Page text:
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Baby's First Germs Happen Far Before Birth

For more than a century, doctors have assumed that the fetus and the womb itself is sterile, unless something goes wrong. Not so, according to new studies which find bacteria lurk in the placenta, amniotic fluid and umbilical cord blood, making the womb a germy place. So why are we so afraid of germs for newborns?

Studies seeking to understand how microbes help to shape human health and development have become extremely popular over the past few decades, but some researchers are concerned that a crucial question -- when bacteria first colonize the body -- has not yet been answered.

Many mammals have symbiotic retroviruses which have enabled them to evolve a placenta over many generations. In order to let a fetus mature inside a mother's uterus, an animal needed a way to provide oxygen and nutrients while removing waste and keeping both blood supplies separate.

Bacteria are a normal -- perhaps even crucial -- part of pregnancy, they could have an important role in shaping the developing immune system. Scientists might be able to find ways to shift the microbial composition in the womb and possibly ward off allergies, asthma and other conditions. They might also be able to uncover microbial profiles associated with preterm birth or other complications during pregnancy, which could help to illuminate why they occur.

New studies continue to emerge revealing the role of endogenous retroviruses in the more recent evolution of humans showing that snippets of DNA are helping to blur the boundary between human and virus. Humans are, in a very real sense, part virus and immersed in microrganisms from birth.

Bacteria in and on our bodies outnumber our own cells 10 to 1. As the hunt for bacteria intensifies, researchers are starting to turn up microbes in locales that were once thought to be sacred ground: The brain is teeming with bacteria. Urine is most definitely not sterile and now, a new study, reveals that the placenta, a pancake-shaped organ that nourishes a developing fetus, is awash with microbes.

One paediatrician likens the controversy over the placental microbiome to a scientific "knife fight". But if fetal microbiomes do exist, that could have far-reaching implications not only for medicine, but also for basic biology. "If we start thinking of the placenta as a conduit or facilitator of maternal-fetal communication and not as a barrier, then I think we open ourselves up to very interesting perspectives on how we've interpreted a lot of developmental biology today," says Kjersti Aagaard, an obstetrician at Baylor College of Medicine in Houston, Texas.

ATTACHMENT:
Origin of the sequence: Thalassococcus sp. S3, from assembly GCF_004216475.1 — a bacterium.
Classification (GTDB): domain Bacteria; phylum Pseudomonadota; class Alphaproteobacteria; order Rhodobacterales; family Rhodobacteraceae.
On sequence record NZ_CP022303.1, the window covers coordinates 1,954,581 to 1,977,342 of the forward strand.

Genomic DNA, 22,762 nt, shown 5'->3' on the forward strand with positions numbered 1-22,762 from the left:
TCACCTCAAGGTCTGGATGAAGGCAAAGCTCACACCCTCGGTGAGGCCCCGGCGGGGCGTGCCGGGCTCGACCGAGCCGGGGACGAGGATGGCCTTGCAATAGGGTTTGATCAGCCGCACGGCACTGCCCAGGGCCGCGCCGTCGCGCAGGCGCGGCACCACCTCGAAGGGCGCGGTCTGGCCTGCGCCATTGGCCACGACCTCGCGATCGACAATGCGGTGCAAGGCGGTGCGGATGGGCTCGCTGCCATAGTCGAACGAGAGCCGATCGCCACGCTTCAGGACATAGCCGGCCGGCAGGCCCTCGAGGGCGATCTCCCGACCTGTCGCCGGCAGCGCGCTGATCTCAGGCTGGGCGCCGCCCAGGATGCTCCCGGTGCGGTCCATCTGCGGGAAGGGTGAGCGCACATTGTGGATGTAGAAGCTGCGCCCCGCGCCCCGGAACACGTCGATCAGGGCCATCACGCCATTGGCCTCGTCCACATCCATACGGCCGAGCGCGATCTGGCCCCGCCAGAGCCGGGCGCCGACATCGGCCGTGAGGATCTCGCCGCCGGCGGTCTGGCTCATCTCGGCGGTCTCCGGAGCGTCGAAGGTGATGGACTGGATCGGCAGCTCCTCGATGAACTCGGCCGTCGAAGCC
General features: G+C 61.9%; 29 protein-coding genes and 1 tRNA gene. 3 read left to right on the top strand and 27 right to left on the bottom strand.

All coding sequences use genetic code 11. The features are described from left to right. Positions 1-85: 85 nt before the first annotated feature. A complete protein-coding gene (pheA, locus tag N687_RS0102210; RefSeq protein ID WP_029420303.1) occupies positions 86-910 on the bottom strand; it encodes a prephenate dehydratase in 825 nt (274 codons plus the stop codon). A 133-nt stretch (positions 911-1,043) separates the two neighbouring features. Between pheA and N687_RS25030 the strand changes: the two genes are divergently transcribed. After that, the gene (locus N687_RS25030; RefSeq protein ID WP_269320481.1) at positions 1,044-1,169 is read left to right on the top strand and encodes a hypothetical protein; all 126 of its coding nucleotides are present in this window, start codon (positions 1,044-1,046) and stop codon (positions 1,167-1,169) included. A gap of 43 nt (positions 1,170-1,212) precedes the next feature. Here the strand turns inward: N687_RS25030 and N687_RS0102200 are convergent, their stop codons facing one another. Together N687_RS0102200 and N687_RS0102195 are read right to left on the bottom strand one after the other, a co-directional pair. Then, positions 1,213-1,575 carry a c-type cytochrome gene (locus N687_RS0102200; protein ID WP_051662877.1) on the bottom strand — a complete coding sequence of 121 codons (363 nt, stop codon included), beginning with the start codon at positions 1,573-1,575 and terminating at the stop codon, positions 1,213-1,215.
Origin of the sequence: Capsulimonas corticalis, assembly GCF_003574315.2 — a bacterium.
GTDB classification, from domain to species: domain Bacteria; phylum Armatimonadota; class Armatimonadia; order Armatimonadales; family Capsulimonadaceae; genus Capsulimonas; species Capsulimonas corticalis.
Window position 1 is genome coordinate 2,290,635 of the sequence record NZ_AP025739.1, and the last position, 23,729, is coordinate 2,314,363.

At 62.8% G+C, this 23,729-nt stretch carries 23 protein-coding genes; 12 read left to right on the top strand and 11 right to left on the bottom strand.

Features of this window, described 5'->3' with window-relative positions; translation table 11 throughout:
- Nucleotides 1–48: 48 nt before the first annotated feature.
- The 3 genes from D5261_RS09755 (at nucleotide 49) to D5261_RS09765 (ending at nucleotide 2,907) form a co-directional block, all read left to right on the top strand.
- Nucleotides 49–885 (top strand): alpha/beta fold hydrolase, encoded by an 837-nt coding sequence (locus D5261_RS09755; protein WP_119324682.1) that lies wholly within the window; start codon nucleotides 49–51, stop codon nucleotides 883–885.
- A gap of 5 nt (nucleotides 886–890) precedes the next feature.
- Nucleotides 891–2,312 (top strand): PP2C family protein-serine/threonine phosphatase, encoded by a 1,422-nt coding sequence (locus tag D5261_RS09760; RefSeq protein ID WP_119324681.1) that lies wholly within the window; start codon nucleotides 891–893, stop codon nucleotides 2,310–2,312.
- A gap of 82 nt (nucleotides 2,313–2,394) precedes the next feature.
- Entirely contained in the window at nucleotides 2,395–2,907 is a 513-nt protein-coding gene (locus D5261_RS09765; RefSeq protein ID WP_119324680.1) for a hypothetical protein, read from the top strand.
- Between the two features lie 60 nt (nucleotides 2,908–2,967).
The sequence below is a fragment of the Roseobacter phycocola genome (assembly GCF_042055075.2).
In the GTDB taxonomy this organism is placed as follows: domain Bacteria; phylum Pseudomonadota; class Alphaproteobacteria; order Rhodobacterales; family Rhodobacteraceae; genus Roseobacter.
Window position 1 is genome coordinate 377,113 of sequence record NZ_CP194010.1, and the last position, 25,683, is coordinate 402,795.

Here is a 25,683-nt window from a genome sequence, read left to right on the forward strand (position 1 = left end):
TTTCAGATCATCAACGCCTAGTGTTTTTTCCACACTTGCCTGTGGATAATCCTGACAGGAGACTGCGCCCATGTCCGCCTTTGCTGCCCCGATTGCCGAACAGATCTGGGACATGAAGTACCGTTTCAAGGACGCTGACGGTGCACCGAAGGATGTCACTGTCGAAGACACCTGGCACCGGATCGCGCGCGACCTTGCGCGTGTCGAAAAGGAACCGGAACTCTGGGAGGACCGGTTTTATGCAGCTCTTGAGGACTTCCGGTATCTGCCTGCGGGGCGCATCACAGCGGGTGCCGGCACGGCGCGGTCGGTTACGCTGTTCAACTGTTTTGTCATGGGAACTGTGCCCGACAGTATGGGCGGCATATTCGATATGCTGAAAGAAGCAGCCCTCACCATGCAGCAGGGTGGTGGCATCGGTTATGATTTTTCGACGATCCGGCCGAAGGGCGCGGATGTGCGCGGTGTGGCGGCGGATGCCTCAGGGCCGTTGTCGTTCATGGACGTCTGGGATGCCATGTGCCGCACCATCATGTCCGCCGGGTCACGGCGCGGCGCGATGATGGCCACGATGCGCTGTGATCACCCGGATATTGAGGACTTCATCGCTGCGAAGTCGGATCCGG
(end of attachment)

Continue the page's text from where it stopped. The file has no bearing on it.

The results shatter the idea that the womb, and the fetus nestled inside, is sterile. The old thinking, proposed by French pediatrician Henry Tissier over a century ago, was that the fetus, nestled in the inner sanctum of the uterus, grows germ-free. Born sterile, babies pick up bacteria only as they pass through the birth canal, are held by adoring adults and are breastfed. It also shatters the concept that a baby's immune system goes into action at birth with the assumption that the child only confronts bacteria outside of the womb leading to the flawed concept of vaccination for infants who have no immunity.

Bacteria breaks into the fetus long before the big squeeze into life on the outside. Scientists have spotted bacteria in amniotic fluid, blood in the umbilical cord, the membrane that surrounds the fetus and even babies' first poop. All of those tissues should be sterile if everything else in there is. Babies in these studies were all healthy, suggesting that these bugs aren't harmful. Instead, they're just a part of normal human development.

Bacteria-sharing from mom to youngster isn't limited to people. In cockroaches, bacteria squeeze into eggs just prior to ovulation. Stinkbugs smear their newly laid eggs with bacteria-rich feces. And mouse pups harbor particular kinds of bacteria present in their mom, even when they're born by sterile C-section. Those are just a few examples of the wide range of bacterial transfer described in a 2013 PLOS Biology article by Lisa Funkhouser and Seth Bordenstein of Vanderbilt University in Nashville.

"We can no longer ignore the fact that exposure to microbes in the womb is likely and may even be a universal part of human pregnancy, serving as the first inoculation of beneficial microbes before birth," Funkhouser and Bordenstein write.

Because scientists are just starting to tally up these microbes, it's not yet clear what role they play in a newborn. A tantalizing hint comes from the new placental bacteria study: Certain mixes of bacteria were linked with a higher risk of premature birth. Of course, correlation isn't causation. Those bacteria could just be along for the ride, or a side effect of whatever caused the premature birth in the first place. But it's possible that the microbes aren't just bystanders. They could be influencing how a baby grows, in ways both good and bad.

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